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US fumes at Israel over difficulty in getting relief to Gaza

The strike that killed a group of aid workers in Gaza puts in stark relief the difficulties the U.S. faces in delivering relief to an intensifying humanitarian crisis, especially as it follows the cutoff of American funding to the main UN Palestinian agency.

The Biden administration has shown no sign it’s considering conditioning military aid to Israel as a consequence. But Democrats — including the president — are increasingly blaming Israel for the crisis surrounding aid deliveries. And the attack is straining U.S. support for Israel’s military operations, following the U.S. abstention to a U.N. security council resolution demanding a cease-fire.

“Israel has not done enough to protect aid workers trying to deliver desperately needed help to civilians,” President Biden said in a statement late Tuesday evening.

“Israel has also not done enough to protect civilians. The United States has repeatedly urged Israel to deconflict their military operations against Hamas with humanitarian operations, in order to avoid civilian casualties.”

WCK said it was suspending operations following the deadly strike, withdrawing a key humanitarian group that lawmakers had hoped could take on the work traditionally carried out by the controversial U.N. Palestinian relief organization (UNRWA).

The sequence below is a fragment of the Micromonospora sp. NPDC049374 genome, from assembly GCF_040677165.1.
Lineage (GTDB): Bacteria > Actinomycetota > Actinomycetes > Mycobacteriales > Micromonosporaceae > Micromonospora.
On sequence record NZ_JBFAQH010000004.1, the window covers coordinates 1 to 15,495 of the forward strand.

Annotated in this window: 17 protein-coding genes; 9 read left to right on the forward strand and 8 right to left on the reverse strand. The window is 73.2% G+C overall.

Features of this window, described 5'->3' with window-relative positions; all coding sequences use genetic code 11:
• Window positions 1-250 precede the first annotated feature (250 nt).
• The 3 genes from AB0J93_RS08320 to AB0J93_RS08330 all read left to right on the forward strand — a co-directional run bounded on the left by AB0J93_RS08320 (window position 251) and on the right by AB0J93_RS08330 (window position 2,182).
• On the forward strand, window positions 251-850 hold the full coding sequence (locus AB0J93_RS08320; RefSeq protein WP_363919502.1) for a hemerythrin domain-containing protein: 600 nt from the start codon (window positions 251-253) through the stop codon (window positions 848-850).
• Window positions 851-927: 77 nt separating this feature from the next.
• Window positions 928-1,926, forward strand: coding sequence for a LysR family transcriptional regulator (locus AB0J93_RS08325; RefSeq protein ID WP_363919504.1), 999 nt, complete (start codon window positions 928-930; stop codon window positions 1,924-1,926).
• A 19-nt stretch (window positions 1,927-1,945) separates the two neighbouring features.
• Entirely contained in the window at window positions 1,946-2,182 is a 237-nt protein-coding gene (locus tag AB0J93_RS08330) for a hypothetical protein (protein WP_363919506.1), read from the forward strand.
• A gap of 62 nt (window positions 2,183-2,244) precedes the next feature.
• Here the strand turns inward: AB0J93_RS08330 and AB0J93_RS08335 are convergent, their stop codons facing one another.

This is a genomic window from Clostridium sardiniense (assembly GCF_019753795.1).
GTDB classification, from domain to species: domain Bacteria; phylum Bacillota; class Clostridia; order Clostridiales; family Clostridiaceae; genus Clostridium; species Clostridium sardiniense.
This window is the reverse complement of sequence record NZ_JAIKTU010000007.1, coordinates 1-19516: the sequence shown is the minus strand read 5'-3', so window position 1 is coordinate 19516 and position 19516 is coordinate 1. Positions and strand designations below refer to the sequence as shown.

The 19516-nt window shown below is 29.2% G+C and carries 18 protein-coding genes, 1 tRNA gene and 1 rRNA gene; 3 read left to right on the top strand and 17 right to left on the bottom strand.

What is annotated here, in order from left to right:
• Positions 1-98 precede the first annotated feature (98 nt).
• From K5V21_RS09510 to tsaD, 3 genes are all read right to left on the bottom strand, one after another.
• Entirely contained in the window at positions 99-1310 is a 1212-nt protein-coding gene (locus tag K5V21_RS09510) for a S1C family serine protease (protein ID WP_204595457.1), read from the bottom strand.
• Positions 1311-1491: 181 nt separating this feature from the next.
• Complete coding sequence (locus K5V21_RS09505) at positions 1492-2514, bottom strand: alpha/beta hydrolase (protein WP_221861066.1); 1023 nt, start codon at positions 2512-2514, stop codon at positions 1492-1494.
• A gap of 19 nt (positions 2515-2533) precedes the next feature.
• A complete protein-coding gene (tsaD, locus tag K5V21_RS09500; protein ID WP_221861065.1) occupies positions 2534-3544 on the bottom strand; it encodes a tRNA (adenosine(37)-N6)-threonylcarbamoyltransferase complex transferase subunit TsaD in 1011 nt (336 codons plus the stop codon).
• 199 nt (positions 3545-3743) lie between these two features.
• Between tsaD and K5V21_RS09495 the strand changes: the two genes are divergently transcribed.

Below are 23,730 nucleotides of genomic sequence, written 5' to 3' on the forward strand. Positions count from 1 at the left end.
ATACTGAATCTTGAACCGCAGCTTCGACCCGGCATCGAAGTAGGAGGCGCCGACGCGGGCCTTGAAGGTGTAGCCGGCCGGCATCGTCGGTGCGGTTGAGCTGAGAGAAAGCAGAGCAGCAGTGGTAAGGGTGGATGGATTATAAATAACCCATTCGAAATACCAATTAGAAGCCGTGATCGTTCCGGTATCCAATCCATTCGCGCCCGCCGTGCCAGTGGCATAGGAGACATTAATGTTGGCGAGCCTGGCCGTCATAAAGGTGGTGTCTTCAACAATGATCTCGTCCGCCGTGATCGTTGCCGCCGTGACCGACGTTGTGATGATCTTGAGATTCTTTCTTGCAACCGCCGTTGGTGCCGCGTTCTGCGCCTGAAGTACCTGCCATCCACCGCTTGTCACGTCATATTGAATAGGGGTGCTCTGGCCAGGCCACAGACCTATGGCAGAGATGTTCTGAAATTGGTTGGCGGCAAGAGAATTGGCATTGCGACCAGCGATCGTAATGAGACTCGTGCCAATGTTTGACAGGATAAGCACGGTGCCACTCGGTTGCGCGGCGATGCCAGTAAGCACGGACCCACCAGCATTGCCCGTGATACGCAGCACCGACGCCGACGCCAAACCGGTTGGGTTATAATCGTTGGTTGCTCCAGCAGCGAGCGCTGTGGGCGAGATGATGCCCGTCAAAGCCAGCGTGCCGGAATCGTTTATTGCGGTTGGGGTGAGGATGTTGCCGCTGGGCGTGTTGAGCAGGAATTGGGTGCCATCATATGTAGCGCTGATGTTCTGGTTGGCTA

The U.S. had stopped funding UNRWA following allegations that 12 of its members participated in Hamas’s Oct. 7 attack. That followed decades of criticism against the organization and allegations of ties to Hamas.

The administration’s block on funding for UNRWA weighs heavily on Democrats, who acknowledge that the organization is deeply problematic, but also one of the best placed aid organizations to help relieve suffering. 

“I’m very concerned, because UNRWA has a unique role it plays in getting aid to various people around the world and you can’t revamp or replace it, given the crisis that was taking place all over the place. So it’s concerning,” Rep. Gregory Meeks (D-N.Y.), ranking member of the House Foreign Affairs Committee, told The Hill before the House left town in late March. 

His comments came just before Congress voted to block funding to UNRWA through the rest of the year as part of a sweeping bipartisan legislative package funding swaths of the government into fall.

Democrats fumed over the concession to Republicans, which forced some to choose between voting against an extended pause on U.S. funding to UNRWA or for a partial government shutdown.